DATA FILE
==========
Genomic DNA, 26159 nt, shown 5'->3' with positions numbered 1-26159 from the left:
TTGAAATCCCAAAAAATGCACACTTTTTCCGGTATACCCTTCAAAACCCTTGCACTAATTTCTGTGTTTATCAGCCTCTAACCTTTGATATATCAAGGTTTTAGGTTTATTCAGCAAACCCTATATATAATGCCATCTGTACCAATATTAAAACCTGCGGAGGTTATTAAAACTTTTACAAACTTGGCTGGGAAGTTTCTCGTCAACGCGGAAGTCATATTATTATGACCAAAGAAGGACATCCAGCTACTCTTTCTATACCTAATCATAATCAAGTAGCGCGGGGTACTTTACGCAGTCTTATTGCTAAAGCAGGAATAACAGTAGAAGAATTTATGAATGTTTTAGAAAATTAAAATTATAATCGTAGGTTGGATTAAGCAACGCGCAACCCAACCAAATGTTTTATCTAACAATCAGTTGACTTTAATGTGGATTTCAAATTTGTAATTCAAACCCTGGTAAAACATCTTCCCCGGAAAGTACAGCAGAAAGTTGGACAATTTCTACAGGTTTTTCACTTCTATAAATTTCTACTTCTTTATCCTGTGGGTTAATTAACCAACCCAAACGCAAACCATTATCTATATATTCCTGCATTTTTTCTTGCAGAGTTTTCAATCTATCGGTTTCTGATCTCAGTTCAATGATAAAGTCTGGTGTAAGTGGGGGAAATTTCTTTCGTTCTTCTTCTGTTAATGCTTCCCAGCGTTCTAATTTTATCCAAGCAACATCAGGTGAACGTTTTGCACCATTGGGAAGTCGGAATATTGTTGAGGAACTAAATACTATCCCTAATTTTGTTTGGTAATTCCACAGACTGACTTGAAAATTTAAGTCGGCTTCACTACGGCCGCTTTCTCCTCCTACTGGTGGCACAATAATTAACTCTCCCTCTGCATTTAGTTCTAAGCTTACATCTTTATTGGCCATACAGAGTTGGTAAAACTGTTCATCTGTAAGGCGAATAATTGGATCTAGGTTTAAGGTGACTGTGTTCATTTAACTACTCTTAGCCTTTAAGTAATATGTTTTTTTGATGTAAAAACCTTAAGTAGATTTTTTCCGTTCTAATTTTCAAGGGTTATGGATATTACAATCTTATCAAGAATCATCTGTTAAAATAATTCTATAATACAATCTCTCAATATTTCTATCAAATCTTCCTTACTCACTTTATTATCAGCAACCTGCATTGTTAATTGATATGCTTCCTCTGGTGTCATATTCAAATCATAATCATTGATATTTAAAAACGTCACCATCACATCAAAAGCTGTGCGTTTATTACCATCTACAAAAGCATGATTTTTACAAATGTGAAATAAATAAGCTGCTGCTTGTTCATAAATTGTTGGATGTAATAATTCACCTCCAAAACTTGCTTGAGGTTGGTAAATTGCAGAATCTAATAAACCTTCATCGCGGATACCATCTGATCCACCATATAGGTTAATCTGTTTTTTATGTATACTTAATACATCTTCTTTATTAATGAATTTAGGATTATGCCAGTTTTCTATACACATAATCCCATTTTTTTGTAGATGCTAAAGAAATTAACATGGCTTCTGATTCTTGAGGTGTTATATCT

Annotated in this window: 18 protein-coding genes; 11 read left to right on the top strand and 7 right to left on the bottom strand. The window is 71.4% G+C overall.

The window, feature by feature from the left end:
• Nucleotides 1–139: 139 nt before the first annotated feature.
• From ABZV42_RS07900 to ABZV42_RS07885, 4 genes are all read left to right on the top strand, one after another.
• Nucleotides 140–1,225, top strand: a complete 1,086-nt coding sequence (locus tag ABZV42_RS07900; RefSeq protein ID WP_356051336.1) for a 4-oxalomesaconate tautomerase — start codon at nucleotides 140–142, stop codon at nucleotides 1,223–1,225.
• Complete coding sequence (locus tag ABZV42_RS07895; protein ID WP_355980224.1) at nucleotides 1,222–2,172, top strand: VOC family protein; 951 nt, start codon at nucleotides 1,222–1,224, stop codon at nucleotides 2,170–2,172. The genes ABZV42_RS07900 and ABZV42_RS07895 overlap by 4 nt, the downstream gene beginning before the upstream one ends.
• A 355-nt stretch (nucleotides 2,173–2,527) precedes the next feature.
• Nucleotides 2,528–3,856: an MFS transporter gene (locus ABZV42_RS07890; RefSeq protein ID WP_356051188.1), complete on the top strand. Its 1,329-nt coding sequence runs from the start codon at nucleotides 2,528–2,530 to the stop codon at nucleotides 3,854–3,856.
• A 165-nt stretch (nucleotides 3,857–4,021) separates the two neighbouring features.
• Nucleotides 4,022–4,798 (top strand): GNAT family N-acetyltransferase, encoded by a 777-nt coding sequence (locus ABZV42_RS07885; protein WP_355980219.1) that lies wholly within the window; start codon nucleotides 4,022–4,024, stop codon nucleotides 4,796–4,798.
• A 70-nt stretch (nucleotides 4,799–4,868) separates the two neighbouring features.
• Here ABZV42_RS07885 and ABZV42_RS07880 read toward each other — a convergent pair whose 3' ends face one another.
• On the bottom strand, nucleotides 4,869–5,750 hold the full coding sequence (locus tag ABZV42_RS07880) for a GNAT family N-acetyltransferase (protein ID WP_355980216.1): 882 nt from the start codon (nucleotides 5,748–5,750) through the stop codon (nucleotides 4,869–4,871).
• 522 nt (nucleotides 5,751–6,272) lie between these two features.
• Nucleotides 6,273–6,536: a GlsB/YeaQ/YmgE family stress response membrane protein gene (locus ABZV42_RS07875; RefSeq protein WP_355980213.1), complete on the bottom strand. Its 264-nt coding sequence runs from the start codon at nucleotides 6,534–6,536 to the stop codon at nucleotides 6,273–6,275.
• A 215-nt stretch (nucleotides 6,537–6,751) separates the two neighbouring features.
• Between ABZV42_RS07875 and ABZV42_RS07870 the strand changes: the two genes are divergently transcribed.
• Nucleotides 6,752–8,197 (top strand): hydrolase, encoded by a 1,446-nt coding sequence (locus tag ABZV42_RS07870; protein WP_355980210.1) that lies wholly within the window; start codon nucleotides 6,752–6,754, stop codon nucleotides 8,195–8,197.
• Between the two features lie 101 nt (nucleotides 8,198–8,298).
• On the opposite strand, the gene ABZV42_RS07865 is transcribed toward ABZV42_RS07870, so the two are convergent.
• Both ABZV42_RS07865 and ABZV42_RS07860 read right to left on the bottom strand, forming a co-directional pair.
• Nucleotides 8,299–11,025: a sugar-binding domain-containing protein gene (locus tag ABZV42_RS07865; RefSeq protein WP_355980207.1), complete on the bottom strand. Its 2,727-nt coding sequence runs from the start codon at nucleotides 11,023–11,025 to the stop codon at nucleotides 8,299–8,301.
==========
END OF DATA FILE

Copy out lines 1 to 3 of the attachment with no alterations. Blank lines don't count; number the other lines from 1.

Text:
Genomic DNA, 26159 nt, shown 5'->3' with positions numbered 1-26159 from the left:
TTGAAATCCCAAAAAATGCACACTTTTTCCGGTATACCCTTCAAAACCCTTGCACTAATTTCTGTGTTTATCAGCCTCTAACCTTTGATATATCAAGGTTTTAGGTTTATTCAGCAAACCCTATATATAATGCCATCTGTACCAATATTAAAACCTGCGGAGGTTATTAAAACTTTTACAAACTTGGCTGGGAAGTTTCTCGTCAACGCGGAAGTCATATTATTATGACCAAAGAAGGACATCCAGCTACTCTTTCTATACCTAATCATAATCAAGTAGCGCGGGGTACTTTACGCAGTCTTATTGCTAAAGCAGGAATAACAGTAGAAGAATTTATGAATGTTTTAGAAAATTAAAATTATAATCGTAGGTTGGATTAAGCAACGCGCAACCCAACCAAATGTTTTATCTAACAATCAGTTGACTTTAATGTGGATTTCAAATTTGTAATTCAAACCCTGGTAAAACATCTTCCCCGGAAAGTACAGCAGAAAGTTGGACAATTTCTACAGGTTTTTCACTTCTATAAATTTCTACTTCTTTATCCTGTGGGTTAATTAACCAACCCAAACGCAAACCATTATCTATATATTCCTGCATTTTTTCTTGCAGAGTTTTCAATCTATCGGTTTCTGATCTCAGTTCAATGATAAAGTCTGGTGTAAGTGGGGGAAATTTCTTTCGTTCTTCTTCTGTTAATGCTTCCCAGCGTTCTAATTTTATCCAAGCAACATCAGGTGAACGTTTTGCACCATTGGGAAGTCGGAATATTGTTGAGGAACTAAATACTATCCCTAATTTTGTTTGGTAATTCCACAGACTGACTTGAAAATTTAAGTCGGCTTCACTACGGCCGCTTTCTCCTCCTACTGGTGGCACAATAATTAACTCTCCCTCTGCATTTAGTTCTAAGCTTACATCTTTATTGGCCATACAGAGTTGGTAAAACTGTTCATCTGTAAGGCGAATAATTGGATCTAGGTTTAAGGTGACTGTGTTCATTTAACTACTCTTAGCCTTTAAGTAATATGTTTTTTTGATGTAAAAACCTTAAGTAGATTTTTTCCGTTCTAATTTTCAAGGGTTATGGATATTACAATCTTATCAAGAATCATCTGTTAAAATAATTCTATAATACAATCTCTCAATATTTCTATCAAATCTTCCTTACTCACTTTATTATCAGCAACCTGCATTGTTAATTGATATGCTTCCTCTGGTGTCATATTCAAATCATAATCATTGATATTTAAAAACGTCACCATCACATCAAAAGCTGTGCGTTTATTACCATCTACAAAAGCATGATTTTTACAAATGTGAAATAAATAAGCTGCTGCTTGTTCATAAATTGTTGGATGTAATAATTCACCTCCAAAACTTGCTTGAGGTTGGTAAATTGCAGAATCTAATAAACCTTCATCGCGGATACCATCTGATCCACCATATAGGTTAATCTGTTTTTTATGTATACTTAATACATCTTCTTTATTAATGAATTTAGGATTATGCCAGTTTTCTATACACATAATCCCATTTTTTTGTAGATGCTAAAGAAATTAACATGGCTTCTGATTCTTGAGGTGTTATATCT

Annotated in this window: 18 protein-coding genes; 11 read left to right on the top strand and 7 right to left on the bottom strand. The window is 71.4% G+C overall.